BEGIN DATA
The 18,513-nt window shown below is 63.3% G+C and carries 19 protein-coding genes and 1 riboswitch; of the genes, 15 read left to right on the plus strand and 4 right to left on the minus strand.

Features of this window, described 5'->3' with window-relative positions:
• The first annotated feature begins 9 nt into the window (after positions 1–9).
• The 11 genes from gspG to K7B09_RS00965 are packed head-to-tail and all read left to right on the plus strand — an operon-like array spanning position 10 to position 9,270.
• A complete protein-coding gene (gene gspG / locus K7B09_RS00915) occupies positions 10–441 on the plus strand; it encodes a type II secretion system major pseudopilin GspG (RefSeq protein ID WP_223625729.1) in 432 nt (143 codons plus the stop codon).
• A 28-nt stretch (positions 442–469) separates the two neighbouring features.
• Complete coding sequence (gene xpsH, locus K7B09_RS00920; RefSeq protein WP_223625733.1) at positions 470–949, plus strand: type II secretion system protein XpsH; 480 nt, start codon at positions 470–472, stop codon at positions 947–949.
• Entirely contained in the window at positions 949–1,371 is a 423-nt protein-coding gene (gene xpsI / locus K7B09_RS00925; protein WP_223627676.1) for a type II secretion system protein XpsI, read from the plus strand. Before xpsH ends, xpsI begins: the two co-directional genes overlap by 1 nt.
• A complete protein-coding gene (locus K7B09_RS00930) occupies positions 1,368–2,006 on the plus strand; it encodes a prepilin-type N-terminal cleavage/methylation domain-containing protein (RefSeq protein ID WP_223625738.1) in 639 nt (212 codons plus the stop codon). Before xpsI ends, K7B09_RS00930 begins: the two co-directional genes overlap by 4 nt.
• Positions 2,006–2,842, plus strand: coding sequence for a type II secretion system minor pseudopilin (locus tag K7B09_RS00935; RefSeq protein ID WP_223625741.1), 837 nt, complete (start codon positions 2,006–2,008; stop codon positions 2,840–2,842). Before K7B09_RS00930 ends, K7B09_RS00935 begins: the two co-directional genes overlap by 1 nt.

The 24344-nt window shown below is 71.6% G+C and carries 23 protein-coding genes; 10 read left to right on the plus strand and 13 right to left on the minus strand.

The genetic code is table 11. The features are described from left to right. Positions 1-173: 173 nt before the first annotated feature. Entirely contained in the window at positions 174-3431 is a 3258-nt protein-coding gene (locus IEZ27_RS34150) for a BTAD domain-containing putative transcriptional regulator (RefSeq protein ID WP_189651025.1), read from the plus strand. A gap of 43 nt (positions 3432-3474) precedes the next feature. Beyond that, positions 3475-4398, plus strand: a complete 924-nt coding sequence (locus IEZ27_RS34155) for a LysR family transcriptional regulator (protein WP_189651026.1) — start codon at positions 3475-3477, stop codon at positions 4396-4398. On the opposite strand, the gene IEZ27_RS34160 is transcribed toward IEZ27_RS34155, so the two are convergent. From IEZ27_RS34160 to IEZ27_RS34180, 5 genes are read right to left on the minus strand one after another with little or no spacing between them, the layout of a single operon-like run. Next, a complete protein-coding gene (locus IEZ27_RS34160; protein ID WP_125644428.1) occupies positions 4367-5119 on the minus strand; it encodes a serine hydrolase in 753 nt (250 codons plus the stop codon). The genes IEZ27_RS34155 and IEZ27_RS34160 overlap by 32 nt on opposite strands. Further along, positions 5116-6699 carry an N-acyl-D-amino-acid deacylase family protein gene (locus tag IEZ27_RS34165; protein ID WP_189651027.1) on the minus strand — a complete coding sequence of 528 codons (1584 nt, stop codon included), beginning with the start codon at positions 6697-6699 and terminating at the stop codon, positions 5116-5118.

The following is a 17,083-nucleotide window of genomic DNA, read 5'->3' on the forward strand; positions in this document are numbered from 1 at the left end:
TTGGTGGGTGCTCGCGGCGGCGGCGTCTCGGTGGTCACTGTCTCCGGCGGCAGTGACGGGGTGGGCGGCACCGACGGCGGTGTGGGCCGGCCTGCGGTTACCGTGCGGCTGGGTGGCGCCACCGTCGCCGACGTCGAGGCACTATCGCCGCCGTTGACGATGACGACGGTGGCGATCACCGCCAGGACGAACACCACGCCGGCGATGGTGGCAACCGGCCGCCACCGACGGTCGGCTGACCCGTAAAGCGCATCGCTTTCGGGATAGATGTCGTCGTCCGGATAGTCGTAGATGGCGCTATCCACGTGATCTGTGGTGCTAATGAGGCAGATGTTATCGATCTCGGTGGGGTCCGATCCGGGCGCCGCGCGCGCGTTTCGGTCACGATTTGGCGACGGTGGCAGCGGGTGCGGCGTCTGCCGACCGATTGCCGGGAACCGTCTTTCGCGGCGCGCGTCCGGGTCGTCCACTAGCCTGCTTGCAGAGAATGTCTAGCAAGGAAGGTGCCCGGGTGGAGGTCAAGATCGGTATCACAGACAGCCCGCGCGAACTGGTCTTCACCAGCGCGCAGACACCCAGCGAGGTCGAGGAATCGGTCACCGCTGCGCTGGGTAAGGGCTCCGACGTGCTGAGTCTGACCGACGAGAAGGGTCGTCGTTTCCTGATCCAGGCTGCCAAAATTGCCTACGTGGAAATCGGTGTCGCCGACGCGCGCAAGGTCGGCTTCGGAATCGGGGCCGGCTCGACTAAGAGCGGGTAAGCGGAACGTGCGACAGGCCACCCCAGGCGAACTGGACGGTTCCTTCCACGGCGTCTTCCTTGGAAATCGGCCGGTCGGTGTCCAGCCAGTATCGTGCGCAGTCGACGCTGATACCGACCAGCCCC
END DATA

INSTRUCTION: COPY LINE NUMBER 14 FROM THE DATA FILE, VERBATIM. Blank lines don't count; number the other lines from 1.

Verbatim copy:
TTGGTGGGTGCTCGCGGCGGCGGCGTCTCGGTGGTCACTGTCTCCGGCGGCAGTGACGGGGTGGGCGGCACCGACGGCGGTGTGGGCCGGCCTGCGGTTACCGTGCGGCTGGGTGGCGCCACCGTCGCCGACGTCGAGGCACTATCGCCGCCGTTGACGATGACGACGGTGGCGATCACCGCCAGGACGAACACCACGCCGGCGATGGTGGCAACCGGCCGCCACCGACGGTCGGCTGACCCGTAAAGCGCATCGCTTTCGGGATAGATGTCGTCGTCCGGATAGTCGTAGATGGCGCTATCCACGTGATCTGTGGTGCTAATGAGGCAGATGTTATCGATCTCGGTGGGGTCCGATCCGGGCGCCGCGCGCGCGTTTCGGTCACGATTTGGCGACGGTGGCAGCGGGTGCGGCGTCTGCCGACCGATTGCCGGGAACCGTCTTTCGCGGCGCGCGTCCGGGTCGTCCACTAGCCTGCTTGCAGAGAATGTCTAGCAAGGAAGGTGCCCGGGTGGAGGTCAAGATCGGTATCACAGACAGCCCGCGCGAACTGGTCTTCACCAGCGCGCAGACACCCAGCGAGGTCGAGGAATCGGTCACCGCTGCGCTGGGTAAGGGCTCCGACGTGCTGAGTCTGACCGACGAGAAGGGTCGTCGTTTCCTGATCCAGGCTGCCAAAATTGCCTACGTGGAAATCGGTGTCGCCGACGCGCGCAAGGTCGGCTTCGGAATCGGGGCCGGCTCGACTAAGAGCGGGTAAGCGGAACGTGCGACAGGCCACCCCAGGCGAACTGGACGGTTCCTTCCACGGCGTCTTCCTTGGAAATCGGCCGGTCGGTGTCCAGCCAGTATCGTGCGCAGTCGACGCTGATACCGACCAGCCCC